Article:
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HAV_Ab Total

Hepatitis A IgG/IgM

Hepatitis A is a highly contagious liver infection caused by the hepatitis A virus (HAV). When the body is infected with HAV, it defends itself by producing two types of antibodies in sequence: first, IgM, which appears 2 to 4 weeks after infection and is present for 2 to 6 months, then IgG, which appears a few weeks after IgM and is present for the rest of the person’s life. IgG provides long-term immunity (protection), whether due to a prior infection by the virus or due to vaccination. Testing for HAV antibodies Total (IgG plus IgM) is especially useful in confirming an individual’s long-term immunity and the appropriateness of vaccination. The specific anti-HAV IgM test is used mainly to find the cause of an acute or very recent liver disease.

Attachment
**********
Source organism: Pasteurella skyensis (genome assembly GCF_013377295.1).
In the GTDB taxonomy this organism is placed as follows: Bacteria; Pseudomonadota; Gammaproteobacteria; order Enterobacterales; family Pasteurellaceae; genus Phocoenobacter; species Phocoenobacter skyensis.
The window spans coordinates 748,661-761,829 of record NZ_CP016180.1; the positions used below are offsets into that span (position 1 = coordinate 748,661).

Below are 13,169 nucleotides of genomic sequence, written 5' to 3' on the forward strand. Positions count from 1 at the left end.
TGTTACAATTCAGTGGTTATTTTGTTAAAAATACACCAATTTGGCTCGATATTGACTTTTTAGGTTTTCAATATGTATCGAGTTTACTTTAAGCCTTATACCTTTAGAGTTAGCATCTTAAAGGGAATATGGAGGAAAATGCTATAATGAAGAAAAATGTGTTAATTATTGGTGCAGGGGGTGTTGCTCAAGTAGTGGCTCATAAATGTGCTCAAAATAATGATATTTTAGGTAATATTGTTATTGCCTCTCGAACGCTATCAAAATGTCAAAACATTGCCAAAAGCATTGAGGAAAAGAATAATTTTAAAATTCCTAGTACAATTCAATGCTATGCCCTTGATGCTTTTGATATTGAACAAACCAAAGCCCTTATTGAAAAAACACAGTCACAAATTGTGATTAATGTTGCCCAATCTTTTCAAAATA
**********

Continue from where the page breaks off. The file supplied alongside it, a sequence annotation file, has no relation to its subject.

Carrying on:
A positive HAV-Ab total test (without isolated testing for IgM) indicates prior HAV exposure but does not rule out acute or very recent hepatitis. About 30% of North American adults over the age of 40 are positive for HAV-Ab total. A negative HAV Ab Total test means there has been no prior exposure to the virus and the hepatitis A vaccination should be administered. A positive IgM test suggests acute or very recent hepatitis A.

Term of the Week

Hot zone

A hot zone is a section of a facility (sometimes an entire facility or even a city district) where there is a high risk of contamination by patients with an infectious disease. All individuals entering a hot zone must respect appropriate protective measures. By analogy, “cold zone” and “warm zone” are used to refer to areas where there is no infected individual or only individuals suspected of having an infection.